Army, State and Nation in Algeria

Abstract : Ever since Independence in 1962, the army has played a critical role in the political life of Algeria. "The army's prominence is based on three factors: its historical legitimacy, the personal popularity and charisma of Colonel Houari Boumediene, and the army's populist discourse, which offered the prospect of a form of social and economic development oriented towards poverty alleviation. By the start of crisis in the 1980s, the historical legitimacy of the army had declined with the renewal of succeeding generations. Having failed to deliver on its promises, the populist discourse had also lost its credibility and influence.[1] From being based on the charismatic leadership of a popular figure, the Algerian regime evolved into a military oligarchy after the death of Boumédiene in 1978. The appointment of the notably uncharismatic and politically unambitious officer, Colonel Chadli Bendjedid, as President in 1978 was to lead the regime into a particularly violent period of crisis. In an effort to escape from this dead-end, the same regime that had appointed Bendjedid then nominated Abdelaziz Bouteflika as President. By doing so, the regime expressed the desire to turn back the clock and return to the successes of the past, by choosing in Bouteflika a former 'brother in arms' of Boumediene.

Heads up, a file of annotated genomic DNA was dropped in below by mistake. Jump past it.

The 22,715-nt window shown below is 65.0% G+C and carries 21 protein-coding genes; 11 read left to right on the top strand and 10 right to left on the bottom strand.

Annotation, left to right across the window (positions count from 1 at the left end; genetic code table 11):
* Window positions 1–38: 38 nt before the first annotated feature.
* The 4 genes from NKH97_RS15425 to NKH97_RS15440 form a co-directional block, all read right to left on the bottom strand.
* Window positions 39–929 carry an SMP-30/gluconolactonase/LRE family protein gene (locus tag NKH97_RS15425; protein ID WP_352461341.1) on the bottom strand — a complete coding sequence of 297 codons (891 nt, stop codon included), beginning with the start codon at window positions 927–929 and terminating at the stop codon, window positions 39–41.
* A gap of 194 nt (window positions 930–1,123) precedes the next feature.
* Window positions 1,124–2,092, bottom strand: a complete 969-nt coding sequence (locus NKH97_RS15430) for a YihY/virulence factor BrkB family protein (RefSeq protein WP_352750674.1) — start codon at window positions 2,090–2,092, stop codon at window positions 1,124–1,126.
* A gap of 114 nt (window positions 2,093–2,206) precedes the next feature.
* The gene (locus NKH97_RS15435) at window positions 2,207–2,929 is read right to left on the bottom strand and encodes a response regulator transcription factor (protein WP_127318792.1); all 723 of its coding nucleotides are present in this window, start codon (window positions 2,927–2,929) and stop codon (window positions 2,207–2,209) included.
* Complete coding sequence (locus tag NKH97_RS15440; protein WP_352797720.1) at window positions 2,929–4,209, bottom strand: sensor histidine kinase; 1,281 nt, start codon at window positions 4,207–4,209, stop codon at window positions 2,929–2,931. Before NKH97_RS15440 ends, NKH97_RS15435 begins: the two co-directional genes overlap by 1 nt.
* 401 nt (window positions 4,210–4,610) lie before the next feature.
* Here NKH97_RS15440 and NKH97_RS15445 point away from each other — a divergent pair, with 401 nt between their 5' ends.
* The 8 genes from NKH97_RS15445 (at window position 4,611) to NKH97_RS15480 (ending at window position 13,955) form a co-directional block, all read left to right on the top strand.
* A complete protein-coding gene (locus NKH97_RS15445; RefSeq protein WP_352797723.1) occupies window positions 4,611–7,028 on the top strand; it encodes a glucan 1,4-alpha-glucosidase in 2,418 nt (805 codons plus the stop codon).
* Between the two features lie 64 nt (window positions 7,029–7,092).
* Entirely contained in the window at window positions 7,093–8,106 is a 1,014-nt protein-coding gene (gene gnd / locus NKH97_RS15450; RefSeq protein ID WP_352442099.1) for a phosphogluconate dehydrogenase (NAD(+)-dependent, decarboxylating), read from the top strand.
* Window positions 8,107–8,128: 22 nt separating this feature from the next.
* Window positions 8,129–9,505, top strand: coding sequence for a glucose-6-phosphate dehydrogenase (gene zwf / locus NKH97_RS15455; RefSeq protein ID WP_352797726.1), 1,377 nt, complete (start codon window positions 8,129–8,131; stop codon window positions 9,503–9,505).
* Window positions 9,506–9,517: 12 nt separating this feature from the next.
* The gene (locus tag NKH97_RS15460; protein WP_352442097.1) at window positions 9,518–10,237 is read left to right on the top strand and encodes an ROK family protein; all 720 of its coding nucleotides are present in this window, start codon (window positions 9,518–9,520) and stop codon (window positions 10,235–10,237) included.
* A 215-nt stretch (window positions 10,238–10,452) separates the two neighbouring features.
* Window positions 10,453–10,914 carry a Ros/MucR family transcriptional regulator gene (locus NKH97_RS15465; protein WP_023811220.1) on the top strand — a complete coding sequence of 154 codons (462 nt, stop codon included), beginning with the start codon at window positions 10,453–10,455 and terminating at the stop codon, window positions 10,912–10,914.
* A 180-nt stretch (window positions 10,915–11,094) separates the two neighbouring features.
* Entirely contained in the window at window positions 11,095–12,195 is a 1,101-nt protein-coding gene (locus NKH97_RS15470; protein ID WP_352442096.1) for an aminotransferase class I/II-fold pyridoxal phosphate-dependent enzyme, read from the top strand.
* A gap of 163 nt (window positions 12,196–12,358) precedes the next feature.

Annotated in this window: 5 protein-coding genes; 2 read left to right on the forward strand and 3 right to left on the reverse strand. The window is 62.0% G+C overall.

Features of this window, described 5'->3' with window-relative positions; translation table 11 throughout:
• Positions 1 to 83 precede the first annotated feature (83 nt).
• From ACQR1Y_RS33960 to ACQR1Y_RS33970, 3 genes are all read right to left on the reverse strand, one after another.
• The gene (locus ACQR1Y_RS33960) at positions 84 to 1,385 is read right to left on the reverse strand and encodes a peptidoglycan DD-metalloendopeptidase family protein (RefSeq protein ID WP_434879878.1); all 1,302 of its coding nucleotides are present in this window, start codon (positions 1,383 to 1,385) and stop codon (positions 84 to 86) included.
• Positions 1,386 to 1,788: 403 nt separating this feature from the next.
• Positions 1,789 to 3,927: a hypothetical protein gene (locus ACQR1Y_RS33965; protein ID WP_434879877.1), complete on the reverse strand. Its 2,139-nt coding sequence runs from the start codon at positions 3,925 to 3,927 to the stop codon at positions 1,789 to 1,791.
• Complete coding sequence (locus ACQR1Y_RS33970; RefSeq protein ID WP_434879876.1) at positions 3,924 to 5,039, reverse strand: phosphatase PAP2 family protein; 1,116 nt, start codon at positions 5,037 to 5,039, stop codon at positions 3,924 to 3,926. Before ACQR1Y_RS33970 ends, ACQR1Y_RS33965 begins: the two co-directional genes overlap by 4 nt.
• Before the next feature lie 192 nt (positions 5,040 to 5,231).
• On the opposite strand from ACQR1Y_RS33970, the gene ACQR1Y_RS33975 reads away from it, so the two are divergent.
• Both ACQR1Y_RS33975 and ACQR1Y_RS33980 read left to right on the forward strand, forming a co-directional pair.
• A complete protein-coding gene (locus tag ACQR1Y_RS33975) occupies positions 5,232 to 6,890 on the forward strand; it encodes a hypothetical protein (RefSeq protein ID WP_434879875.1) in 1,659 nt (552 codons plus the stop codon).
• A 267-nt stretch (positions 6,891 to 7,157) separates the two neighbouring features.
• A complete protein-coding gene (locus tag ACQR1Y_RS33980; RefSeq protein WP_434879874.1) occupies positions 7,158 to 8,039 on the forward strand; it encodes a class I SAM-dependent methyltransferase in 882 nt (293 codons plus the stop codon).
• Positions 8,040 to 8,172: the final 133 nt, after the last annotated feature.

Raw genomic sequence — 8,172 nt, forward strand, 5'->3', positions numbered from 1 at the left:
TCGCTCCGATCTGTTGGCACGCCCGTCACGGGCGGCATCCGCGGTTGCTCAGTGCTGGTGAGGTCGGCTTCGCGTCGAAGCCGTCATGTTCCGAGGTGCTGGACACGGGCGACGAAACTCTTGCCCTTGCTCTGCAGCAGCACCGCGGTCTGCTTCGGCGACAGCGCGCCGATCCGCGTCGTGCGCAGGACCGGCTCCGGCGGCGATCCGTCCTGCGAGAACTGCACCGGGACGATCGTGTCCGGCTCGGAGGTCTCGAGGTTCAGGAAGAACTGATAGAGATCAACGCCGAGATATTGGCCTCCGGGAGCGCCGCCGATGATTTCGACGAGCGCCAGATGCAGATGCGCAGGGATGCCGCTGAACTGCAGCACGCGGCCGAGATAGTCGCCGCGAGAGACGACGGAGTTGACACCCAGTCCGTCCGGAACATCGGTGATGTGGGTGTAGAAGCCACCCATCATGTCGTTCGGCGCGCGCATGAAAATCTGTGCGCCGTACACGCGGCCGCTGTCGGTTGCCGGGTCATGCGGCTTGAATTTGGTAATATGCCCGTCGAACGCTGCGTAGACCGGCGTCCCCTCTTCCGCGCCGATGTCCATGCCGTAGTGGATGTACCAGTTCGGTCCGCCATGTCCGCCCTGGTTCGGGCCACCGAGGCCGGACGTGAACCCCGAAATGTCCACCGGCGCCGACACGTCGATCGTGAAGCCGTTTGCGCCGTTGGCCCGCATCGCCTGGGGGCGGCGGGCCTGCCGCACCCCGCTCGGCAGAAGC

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Lahouari Addi. Army, State and Nation in Algeria. The Military and Nation Building in the Age of Democracy., Zed books, New-York, USA, pp.159-178, 2001. ⟨halshs-00398637⟩



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